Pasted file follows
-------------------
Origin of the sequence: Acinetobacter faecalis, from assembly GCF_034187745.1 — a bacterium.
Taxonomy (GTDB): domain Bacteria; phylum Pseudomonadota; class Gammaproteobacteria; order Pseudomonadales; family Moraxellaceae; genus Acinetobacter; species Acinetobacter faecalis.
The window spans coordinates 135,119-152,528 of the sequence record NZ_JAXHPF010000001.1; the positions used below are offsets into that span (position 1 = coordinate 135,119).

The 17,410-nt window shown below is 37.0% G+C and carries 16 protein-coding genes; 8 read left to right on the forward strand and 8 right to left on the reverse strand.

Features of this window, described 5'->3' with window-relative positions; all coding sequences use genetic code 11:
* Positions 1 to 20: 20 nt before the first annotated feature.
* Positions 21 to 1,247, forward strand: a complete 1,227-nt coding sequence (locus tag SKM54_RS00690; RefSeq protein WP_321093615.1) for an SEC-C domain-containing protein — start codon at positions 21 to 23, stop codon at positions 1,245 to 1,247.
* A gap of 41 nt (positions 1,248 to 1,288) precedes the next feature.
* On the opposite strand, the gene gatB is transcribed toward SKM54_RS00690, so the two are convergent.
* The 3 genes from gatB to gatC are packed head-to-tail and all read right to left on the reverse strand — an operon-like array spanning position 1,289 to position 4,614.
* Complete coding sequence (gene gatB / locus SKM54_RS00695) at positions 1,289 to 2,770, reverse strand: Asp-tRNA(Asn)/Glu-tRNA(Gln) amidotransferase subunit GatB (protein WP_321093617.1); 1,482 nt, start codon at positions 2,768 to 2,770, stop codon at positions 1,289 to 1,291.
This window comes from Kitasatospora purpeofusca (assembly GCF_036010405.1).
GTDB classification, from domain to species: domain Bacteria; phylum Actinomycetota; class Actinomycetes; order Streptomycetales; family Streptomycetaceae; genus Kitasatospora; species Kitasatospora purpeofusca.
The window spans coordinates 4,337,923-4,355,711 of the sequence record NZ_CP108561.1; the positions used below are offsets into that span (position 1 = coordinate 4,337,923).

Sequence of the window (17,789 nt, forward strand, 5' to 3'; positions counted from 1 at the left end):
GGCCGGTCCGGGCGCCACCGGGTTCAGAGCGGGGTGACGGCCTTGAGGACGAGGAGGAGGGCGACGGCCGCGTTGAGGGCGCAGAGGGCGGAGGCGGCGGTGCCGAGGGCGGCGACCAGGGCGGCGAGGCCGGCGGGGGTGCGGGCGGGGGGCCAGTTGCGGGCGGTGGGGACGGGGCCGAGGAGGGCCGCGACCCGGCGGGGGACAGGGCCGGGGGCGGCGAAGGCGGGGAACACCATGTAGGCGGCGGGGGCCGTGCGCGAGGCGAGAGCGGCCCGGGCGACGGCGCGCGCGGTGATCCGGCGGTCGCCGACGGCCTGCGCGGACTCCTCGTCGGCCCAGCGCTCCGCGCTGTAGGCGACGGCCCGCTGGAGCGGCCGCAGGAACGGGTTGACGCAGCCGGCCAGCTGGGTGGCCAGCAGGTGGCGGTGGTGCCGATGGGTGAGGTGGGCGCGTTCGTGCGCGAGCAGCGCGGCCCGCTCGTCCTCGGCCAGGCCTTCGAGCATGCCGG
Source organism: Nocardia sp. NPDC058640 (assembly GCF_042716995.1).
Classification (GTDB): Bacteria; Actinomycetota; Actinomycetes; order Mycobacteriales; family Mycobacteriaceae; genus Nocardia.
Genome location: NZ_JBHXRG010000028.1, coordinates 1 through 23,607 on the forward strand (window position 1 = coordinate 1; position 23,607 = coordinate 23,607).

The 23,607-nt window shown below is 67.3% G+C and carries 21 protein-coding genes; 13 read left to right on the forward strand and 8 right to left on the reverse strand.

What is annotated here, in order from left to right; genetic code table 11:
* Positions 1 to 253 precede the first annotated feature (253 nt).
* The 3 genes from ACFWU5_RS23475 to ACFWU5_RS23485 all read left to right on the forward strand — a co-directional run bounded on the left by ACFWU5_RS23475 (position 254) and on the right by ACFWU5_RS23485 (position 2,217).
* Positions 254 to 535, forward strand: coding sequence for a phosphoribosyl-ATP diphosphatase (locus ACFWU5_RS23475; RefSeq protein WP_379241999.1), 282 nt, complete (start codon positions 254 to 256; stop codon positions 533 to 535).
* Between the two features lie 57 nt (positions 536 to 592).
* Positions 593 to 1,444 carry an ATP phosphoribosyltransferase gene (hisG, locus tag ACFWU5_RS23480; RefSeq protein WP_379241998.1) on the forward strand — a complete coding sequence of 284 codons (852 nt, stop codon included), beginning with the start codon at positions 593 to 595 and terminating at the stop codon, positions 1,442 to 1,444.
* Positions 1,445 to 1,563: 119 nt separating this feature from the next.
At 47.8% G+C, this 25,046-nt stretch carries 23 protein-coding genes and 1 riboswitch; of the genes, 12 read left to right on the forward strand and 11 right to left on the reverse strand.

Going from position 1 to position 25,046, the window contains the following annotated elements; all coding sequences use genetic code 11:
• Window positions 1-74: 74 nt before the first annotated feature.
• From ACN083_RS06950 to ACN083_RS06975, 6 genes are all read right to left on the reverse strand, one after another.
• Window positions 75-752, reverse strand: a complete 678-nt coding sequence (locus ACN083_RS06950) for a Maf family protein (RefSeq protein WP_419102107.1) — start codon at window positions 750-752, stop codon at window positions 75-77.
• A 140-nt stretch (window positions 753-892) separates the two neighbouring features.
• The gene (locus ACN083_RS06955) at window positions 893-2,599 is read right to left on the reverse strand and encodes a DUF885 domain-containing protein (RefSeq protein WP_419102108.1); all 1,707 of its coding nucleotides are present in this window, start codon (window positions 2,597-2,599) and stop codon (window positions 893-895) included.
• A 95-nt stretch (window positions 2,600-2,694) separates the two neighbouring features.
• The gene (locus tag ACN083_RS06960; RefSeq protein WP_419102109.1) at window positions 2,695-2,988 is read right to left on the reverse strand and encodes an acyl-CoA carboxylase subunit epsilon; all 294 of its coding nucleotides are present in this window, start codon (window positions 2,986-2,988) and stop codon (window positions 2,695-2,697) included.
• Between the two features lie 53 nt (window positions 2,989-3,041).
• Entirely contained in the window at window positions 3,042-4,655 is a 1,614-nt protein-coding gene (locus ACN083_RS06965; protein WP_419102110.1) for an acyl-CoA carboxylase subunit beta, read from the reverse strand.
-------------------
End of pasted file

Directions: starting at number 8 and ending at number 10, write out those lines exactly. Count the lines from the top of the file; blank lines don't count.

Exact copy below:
* A gap of 41 nt (positions 1,248 to 1,288) precedes the next feature.
* On the opposite strand, the gene gatB is transcribed toward SKM54_RS00690, so the two are convergent.
* The 3 genes from gatB to gatC are packed head-to-tail and all read right to left on the reverse strand — an operon-like array spanning position 1,289 to position 4,614.